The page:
Modular construction can offer huge benefits in terms of project schedule, budget and workforce requirements. But prefabrication has struggled to be seen as a valid choice in the housing sector. Robert Dale from Daniel Connal Partnership looks at how attitudes might be changing.
Robert Dale is a Senior Partner at Daniel Connal Partnership. As well as a Chartered Quantity Surveyor and seasoned Project Manager, Robert is also a chartered building surveyor and an Incorporated Member of the Association of Project Safety.
Modular housing has long suffered from an image problem in the UK, perhaps because we associate it with the post-war pre-fabs ‘thrown up’ to provide emergency housing in the 1940s and 50s.
But, ‘thrown-up’ is a misleading phrase. Yes, pre-fabs were built quickly in response to the housing crises and lack of materials caused by the war, but their need was both anticipated and planned. Three years before the war ended Churchill set up the Burt Committee to tackle this problem. Their findings favoured a pre-fabricated housing solution, built with available materials in factories that were no longer required to support the war effort.
Standards were set, including: a minimum floor area, two bedrooms, a ‘fitted’ kitchen, baxi-boiler providing hot water and – novel for many at the time – indoor loo and separate bathroom. There was a focus on incorporating ‘new technology’ – one of the most innovative aspects of the builds was a ‘service unit’ where the kitchen and bathroom were created as a single unit with a wall dividing the areas in which all the pipe work was hidden.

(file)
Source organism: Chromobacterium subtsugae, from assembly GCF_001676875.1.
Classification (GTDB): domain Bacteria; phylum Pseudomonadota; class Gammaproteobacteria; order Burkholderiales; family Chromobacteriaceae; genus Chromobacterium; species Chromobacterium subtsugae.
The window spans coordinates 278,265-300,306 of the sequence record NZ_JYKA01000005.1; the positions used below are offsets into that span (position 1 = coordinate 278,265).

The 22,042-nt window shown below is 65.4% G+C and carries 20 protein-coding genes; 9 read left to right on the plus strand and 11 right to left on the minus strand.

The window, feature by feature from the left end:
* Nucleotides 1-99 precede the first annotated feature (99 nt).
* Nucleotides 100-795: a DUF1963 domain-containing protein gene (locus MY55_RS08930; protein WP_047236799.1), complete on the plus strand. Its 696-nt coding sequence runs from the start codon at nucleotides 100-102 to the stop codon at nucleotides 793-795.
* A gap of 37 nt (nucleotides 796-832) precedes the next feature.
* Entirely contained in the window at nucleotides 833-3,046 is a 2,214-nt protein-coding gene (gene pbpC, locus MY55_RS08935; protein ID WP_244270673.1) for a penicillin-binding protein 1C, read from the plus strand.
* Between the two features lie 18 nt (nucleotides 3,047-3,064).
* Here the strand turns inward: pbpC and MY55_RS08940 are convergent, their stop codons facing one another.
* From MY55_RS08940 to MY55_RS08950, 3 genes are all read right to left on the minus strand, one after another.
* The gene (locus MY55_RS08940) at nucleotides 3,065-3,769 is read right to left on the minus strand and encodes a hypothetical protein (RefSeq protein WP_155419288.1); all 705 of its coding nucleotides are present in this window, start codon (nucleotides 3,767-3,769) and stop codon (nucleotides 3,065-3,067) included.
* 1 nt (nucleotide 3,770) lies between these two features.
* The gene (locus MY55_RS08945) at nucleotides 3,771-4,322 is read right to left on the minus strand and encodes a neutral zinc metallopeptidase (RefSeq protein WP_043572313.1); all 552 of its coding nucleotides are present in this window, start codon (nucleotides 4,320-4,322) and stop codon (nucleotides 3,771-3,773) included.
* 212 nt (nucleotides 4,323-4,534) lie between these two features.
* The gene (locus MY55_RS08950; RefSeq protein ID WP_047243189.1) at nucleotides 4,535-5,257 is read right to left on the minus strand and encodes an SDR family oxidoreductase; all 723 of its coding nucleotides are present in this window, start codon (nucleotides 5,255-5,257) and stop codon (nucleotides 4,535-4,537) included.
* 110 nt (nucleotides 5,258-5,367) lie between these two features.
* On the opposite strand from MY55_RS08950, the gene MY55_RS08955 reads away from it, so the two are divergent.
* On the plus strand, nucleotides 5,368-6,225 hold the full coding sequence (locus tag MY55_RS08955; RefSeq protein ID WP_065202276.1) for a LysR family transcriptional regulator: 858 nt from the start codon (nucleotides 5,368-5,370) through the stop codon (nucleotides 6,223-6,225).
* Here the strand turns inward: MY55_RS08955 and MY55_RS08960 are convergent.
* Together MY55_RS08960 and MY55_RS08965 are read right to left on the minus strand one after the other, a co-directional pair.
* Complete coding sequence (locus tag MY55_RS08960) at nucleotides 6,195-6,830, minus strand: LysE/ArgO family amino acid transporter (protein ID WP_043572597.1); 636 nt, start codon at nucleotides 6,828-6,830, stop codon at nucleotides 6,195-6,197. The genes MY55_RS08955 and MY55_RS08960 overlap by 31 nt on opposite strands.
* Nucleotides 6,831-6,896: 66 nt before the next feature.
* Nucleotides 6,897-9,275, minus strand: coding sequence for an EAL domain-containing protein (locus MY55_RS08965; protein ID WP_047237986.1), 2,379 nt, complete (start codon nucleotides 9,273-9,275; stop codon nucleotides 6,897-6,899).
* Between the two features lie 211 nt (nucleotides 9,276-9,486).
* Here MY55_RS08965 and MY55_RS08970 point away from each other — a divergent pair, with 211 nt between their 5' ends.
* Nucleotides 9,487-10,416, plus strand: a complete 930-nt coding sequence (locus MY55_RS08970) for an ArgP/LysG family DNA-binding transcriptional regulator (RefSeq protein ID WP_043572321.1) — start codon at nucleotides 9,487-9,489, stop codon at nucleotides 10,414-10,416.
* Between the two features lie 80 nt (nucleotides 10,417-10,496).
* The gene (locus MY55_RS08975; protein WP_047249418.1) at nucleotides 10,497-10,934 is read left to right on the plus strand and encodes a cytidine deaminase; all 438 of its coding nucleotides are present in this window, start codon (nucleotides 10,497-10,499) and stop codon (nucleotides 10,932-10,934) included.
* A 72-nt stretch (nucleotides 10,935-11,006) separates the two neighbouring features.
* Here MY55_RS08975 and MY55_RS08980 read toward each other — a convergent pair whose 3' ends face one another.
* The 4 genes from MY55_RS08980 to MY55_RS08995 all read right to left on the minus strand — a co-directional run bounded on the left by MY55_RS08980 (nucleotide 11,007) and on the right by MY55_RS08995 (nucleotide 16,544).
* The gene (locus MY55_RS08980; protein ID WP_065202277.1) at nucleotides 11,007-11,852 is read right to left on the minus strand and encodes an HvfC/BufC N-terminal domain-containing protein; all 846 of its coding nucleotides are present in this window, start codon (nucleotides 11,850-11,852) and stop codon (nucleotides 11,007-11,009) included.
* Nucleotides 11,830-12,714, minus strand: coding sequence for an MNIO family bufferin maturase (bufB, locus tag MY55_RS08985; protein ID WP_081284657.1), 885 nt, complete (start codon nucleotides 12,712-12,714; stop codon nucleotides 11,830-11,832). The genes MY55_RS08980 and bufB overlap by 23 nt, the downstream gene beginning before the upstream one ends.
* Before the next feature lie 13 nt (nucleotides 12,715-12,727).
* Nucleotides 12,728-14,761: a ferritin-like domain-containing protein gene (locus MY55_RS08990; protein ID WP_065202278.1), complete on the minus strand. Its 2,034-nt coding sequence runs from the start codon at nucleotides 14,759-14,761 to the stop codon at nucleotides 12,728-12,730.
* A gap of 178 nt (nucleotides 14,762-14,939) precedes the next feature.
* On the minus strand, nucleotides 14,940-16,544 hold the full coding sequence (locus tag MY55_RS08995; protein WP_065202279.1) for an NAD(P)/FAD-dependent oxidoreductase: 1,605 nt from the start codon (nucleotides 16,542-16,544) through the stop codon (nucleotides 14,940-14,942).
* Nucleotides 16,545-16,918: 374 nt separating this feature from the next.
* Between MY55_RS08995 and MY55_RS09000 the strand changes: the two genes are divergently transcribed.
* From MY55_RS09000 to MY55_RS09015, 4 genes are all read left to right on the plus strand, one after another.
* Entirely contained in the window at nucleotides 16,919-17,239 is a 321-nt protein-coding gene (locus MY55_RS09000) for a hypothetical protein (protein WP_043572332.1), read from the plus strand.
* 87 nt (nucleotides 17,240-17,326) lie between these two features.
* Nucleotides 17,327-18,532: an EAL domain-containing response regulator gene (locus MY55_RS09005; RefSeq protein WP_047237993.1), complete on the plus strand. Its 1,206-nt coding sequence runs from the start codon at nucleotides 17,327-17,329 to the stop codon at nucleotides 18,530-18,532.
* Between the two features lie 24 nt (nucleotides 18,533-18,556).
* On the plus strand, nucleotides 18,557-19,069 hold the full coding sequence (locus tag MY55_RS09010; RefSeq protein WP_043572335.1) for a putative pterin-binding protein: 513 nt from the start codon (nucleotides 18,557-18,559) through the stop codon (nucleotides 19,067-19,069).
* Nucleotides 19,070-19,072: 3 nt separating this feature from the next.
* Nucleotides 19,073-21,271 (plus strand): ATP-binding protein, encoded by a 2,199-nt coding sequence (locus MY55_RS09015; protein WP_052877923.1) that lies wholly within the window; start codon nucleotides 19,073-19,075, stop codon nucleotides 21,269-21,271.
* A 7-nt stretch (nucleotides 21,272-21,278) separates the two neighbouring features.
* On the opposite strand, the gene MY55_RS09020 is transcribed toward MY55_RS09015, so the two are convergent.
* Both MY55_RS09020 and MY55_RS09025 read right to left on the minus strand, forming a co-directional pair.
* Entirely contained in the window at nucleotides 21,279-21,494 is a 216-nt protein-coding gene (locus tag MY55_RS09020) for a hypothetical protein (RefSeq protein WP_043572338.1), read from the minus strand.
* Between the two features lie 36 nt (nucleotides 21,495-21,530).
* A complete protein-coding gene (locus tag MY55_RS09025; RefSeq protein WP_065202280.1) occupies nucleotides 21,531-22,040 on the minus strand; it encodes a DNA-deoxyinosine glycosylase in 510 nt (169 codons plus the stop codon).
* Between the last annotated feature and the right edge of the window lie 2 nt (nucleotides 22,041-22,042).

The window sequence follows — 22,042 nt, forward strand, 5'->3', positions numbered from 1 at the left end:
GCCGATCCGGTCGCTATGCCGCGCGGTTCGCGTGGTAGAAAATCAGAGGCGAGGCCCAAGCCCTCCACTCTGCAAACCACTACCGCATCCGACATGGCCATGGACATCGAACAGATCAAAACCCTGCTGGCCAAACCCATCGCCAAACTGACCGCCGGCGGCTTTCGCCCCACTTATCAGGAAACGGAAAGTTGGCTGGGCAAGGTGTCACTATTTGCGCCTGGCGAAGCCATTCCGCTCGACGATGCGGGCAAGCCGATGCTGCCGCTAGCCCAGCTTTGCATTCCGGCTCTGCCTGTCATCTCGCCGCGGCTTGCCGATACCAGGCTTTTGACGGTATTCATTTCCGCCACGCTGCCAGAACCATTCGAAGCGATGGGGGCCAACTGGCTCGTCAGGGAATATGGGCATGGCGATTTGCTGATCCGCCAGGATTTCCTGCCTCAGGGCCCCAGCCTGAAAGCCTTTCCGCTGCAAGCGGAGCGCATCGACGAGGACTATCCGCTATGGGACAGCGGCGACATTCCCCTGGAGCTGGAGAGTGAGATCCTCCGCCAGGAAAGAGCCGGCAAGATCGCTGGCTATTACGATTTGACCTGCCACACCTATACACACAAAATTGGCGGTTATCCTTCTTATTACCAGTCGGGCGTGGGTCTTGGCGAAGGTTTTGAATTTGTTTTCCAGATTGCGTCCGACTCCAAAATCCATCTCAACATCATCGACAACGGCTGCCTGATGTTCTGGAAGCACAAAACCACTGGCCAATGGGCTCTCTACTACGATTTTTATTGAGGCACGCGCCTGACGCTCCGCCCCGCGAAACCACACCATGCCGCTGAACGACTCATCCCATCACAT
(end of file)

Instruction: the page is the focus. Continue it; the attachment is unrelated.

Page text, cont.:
Competitions were held to demonstrate speed of construction. A public exhibition of five pre-fab types was held at the Tate Gallery in 1944, and again in 1945. Equipped with all mod-cons, they provided homes that were, for most of their residents, a huge improvement on what they had lived in before – the public loved them.
However, they were only ever meant to be temporary – with an expected lifespan of 10 years. Quality standards were not as high as they might have been if a longer duration had been envisaged. Many of the problems that coloured our opinion of pre-fabs were the result of them outlasting their original shelf-life but the fact remains that they were an innovative and high tech (of their time) solution to a huge problem.
Roll on 70 years and we are once again in the midst of a housing crisis with the added imperative of addressing environmental pressures.
The Government commissioned Farmer Review of 2016, which investigated the UK’s construction labour model and the pressure on skills in the industry, and identified low productivity, low predictability, the current skills shortage and its fragmented nature as reasons why the industry must ‘modernise or die’. The report recommends prefabrication and modular building as essential to resolve these issues. Could pre-fabrication or modular building be a solution?
It is certainly being used by innovative companies such as Tufeco and Atelio Homes.
Tufeco, Grimshaw Architects and the Carbon Free Group collaborated to launch Atelio Homes, a modular, zero-carbon housing model, using prefabricated panels to allow for a high degree of customisation – enabling homeowners, developers and investors flexibility with their living environment.
These are high-end designs but mass market models are also being developed. Recent headlines have been full of references to IKEA’s flat